Delivering for Best-in-Class Wholesaler-Distributors
November 5, 2020  |  ByJ. Michael Marks, NAW Institute for Distribution Excellence Fellow

When was the last time you saw an ad for FedEx? Yet their brand remains synonymous with fast shipping. As Peter Drucker says, “The aim of marketing is to know and understand the customer so well that the product or service fits him and sells itself.”

No effective sales transformation happens without also building a business model where products and services begin to sell themselves. Here are four things distributors must do now to transform sales.

1. Know what your customer actually buys from you.

AED Superstore changed their business model to reap an unprecedented profit margin. The defibrillator battery company flipped the playbook and instead of just selling batteries, they focused on selling a service that insured and maintained their batteries. They determined what the customer actually needed and then brought it to them: risk management. AED differentiated with a service-centered business model with much higher margins than their product-centered competitors and a value proposition that makes it difficult and costly for their customers to switch.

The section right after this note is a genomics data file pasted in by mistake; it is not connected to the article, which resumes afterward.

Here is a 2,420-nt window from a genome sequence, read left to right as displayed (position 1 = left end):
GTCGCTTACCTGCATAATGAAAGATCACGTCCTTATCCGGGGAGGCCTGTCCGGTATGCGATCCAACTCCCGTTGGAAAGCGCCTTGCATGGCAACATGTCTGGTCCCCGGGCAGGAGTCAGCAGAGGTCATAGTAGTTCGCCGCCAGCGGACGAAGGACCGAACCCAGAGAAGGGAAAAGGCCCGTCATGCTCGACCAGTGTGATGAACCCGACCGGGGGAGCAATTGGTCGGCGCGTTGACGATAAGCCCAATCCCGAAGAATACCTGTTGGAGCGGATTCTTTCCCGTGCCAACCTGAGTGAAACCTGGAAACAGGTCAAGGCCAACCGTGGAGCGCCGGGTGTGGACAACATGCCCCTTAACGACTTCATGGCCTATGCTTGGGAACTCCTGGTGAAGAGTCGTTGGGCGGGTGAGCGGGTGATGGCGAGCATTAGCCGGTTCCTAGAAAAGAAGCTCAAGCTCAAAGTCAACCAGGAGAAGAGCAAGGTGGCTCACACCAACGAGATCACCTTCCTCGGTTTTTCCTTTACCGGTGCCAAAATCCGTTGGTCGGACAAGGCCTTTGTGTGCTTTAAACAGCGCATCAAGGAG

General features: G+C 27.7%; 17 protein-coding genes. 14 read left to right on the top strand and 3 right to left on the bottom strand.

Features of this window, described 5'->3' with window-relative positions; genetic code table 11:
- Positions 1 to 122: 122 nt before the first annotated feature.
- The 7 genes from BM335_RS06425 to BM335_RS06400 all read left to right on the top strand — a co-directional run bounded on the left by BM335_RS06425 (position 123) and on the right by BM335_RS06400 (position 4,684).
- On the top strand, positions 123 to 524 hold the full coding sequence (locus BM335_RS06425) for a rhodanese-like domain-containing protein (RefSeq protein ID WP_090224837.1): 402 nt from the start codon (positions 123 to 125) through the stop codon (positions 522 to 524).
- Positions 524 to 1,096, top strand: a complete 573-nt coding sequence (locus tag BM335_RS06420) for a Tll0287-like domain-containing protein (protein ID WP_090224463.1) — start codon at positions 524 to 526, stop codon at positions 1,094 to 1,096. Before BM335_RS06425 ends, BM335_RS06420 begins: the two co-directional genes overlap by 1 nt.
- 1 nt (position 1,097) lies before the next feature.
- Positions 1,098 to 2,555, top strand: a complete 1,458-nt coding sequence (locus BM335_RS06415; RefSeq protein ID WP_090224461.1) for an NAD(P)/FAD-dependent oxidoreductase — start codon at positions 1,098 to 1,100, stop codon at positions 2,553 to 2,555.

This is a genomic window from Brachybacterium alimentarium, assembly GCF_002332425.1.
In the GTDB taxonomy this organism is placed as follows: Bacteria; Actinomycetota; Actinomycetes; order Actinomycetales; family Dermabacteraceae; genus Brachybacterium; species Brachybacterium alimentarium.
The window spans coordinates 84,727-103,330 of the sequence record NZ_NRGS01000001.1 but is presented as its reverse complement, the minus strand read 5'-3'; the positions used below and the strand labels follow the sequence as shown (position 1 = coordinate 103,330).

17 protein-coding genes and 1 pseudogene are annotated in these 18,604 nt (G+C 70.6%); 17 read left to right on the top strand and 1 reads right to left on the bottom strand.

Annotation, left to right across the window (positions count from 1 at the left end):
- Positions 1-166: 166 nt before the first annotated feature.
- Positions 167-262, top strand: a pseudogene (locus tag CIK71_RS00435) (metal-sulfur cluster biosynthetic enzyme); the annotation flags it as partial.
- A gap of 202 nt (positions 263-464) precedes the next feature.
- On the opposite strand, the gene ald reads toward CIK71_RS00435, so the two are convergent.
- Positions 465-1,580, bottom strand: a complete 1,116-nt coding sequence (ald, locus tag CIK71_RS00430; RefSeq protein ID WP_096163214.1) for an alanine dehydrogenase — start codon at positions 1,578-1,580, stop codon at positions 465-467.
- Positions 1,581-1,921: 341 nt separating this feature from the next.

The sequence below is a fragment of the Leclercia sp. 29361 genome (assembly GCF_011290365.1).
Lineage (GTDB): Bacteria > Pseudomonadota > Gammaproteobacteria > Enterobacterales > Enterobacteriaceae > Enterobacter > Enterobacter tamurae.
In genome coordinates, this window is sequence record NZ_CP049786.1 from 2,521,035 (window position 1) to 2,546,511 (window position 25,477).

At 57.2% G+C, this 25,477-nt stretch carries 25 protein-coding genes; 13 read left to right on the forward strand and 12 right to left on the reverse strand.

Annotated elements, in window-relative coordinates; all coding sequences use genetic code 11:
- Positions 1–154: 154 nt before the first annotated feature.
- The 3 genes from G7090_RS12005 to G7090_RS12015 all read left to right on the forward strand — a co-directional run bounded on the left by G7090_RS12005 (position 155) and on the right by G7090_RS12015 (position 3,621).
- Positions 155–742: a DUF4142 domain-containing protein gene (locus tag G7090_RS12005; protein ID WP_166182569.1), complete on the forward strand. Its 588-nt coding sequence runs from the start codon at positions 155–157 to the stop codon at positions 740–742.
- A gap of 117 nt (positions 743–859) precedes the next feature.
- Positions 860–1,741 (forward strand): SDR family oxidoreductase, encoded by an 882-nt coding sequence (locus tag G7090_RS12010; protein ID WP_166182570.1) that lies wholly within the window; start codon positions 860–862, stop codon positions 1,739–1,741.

2. Know how your customer wants to buy from you.

Remember when small high-margin contractor tradesmen made a mass exodus from their electrical and plumbing distributors in the ‘90s? They switched when stores like Home Depot finally added desirable value propositions for them like open accounts and delivery. Many distributors were left scrambling after losing these high-margin customers because they failed to recognize their value. The high margin of those small customers supported the lower-margin large customers.

Appropriately segmenting customers by understanding how they want to buy from you is key to creating distinct value propositions to serve and keep customers. Some customers need full service and others are self-sustaining. This hugely affects how you invest your sales teams in certain customers and knowing how to both add and extract value.